U.S. Christians need to reckon with white supremacy, and other articles

In this blog:

  • NPR: Author: American Christianity must reckon with legacy of white supremacy
  • The Intercept: Acting head of the U.S. Bureau of Land Management wants to subvert, end treaty rights
  • LittleSis: Fossil Fuel Industry Pollutes Black & Brown Communities While Propping Up Racist Policing

American Christianity must reckon with legacy of white supremacy

In his recent book “White Too Long,” author Robert P. Jones examines white supremacy’s legacy in Christian denominations.

NRP interviewed Jones about his book. White Christians’ worldviews and practices can hide issues of justice, he said. For instance, in evangelical churches, they focus on parishioners’ personal relationship with Jesus.

One way it functions is to make salvation and, really, the core religiosity hyper-individualistic. It really is about an individual and their interior relationship with God and Jesus … It essentially screens out questions of social justice.”

And while denominations have issued pronouncements and apologies about racism over the decades, things really haven’t changed. “So you literally have 150 years of resistance to the abolition of slavery, resistance to the building up of Jim Crow, resistance to Reconstruction, resistance to integration. And all of that is seemingly swept away in 15 minutes” of a ceremonial apology. “… [T]hat shouldn’t be the closing of the book. That should be the opening.”

Minneapolis police fire tear gas at those protesting George Floyd’s murder.

Jones also talked about a survey he developed to gauge people’s view on race. In 2018, one of the questions asked was “whether the killing of unarmed Black men by police are isolated incidents or whether they are part of a pattern of how police treat African Americans.”

The findings: “white Christians are nearly twice as likely as religiously unaffiliated whites to say the killing of unarmed Black men by police are isolated incidents.”

Click on the link above for the audio. Here is a full transcript of the interview.

Acting head of the U.S. Bureau of Land Management opposes treaty rights

William Perry Pendley, the acting head of the U.S. Department of Interior’s Bureau of Land Management, has actively opposed treaty rights, according to an article in The Intercept. President Trump has nominated Pendley for the full-time position.

According to the story, when Pendley was acting assistant secretary for energy and minerals under President Reagan, he “sought to delay oil and gas industry royalty payments owed to Indigenous people,” the story said.

Pendley dismisses the Native American genocide that included boarding schools, the Trail of Tears, land theft, and Indian children adoption policies. In his 2006 book “Warriors for the West,” he wrote there wasn’t any “overt, intentional racial hatred,” towards Indigenous people, “but instead an attempt to achieve a Jeffersonian ideal of a United States of America in which all adopted the English language, Christian religion, and Anglo/American culture and lived side by side.”

That’s pretty much defines Manifest Destiny.

Pendley has worked to reverse a U.S. Supreme Court decision affirming U.S constitutional obligations to Native people. “Pendley has repeatedly and inaccurately argued that the decision supports unconstitutional racial preferences,” the story said.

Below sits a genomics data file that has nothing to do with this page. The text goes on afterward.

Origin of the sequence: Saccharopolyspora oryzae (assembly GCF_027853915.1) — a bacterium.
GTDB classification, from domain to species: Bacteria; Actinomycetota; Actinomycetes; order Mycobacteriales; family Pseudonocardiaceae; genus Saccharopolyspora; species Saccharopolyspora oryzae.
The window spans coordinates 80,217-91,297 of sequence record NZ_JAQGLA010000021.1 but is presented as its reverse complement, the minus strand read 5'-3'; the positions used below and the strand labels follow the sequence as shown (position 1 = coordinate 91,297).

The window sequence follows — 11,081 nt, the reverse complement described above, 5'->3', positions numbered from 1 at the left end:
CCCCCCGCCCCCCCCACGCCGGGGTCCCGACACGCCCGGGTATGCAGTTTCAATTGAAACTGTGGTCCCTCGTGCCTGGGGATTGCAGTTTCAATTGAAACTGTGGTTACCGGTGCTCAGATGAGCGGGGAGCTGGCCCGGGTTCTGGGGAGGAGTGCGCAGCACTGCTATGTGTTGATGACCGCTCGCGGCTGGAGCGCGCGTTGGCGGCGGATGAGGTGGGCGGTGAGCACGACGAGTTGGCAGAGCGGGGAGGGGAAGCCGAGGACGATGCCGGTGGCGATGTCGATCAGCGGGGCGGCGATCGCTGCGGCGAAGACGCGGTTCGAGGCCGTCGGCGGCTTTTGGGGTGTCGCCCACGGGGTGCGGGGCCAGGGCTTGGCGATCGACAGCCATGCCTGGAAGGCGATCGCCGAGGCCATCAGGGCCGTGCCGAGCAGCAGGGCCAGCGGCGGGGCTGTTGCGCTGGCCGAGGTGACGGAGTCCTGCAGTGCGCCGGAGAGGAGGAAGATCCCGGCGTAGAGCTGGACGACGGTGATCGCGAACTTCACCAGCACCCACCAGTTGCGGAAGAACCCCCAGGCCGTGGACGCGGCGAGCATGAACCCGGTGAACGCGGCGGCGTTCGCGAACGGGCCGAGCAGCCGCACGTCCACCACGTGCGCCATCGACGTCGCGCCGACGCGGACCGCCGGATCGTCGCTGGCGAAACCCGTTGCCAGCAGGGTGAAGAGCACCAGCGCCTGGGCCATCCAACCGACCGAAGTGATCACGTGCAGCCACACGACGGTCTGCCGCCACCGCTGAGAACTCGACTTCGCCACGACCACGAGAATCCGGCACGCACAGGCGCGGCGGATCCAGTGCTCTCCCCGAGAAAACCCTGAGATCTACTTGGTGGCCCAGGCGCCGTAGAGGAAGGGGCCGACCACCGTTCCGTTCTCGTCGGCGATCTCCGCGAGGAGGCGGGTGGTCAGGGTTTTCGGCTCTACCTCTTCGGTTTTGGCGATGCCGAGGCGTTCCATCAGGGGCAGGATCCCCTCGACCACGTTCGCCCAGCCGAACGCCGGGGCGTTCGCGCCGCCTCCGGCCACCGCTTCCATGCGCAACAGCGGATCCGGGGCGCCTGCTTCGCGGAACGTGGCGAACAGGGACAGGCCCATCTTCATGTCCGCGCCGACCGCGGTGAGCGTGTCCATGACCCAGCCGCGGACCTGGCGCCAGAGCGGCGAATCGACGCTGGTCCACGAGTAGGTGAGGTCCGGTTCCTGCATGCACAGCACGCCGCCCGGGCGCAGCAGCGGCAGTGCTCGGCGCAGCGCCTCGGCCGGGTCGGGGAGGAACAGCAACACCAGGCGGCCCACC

Click here for the full story.

Fossil fuel industry pollutes Black & Brown communities while propping up racist policing

“Oil and gas companies, private utilities, and financial institutions that bankroll fossil fuels are all big backers of police foundations, which privately raise money to buy weapons, equipment, and surveillance technology for police departments” according to the blog LittleSis. “… These companies, which rely on extraction and exploitation to secure their profits, have an incentive to form tight bonds with police forces, which function to uphold and protect their interests in the face of community opposition.”

This symbiotic relationship between the fossil fuel industry and police often means that the companies that are polluting Black and Brown communities – like Marathon Petroleum in Detroit, Valero in Corpus Christi, or Shell in Louisiana – are the same ones that are aligned with and propping up police forces in these same cities. This is why divesting from fossil fuels and fighting to end environmental racism goes hand in hand with defunding the police in the fight for racial justice and reinvestment in Black and Brown communities.

(“LittleSis is a free database detailing the connections between powerful people and organizations,” it’s website says.

The blog details the connections between police foundations and large financial and fossil fuel corporations. Here’s one example:

[Marathon] operates 16 refineries around the country, including a notorious 250-acre refinery in a Detroit, Michigan community that is 71% Black. Since 2013 Marathon’s Detroit refinery has received 15 violations from the state environmental regulator for surpassing state and federal emissions limits. …

Marathon’s Security Coordinator sits on the board of the Detroit Public Safety Foundation, the city’s police foundation. Marathon is also listed as a “Commanding Sponsor” of the foundation’s fundraising event “Above & Beyond” and a “Bronze Sponsor” of their “Women in Blue” event.

Click here for the full story.

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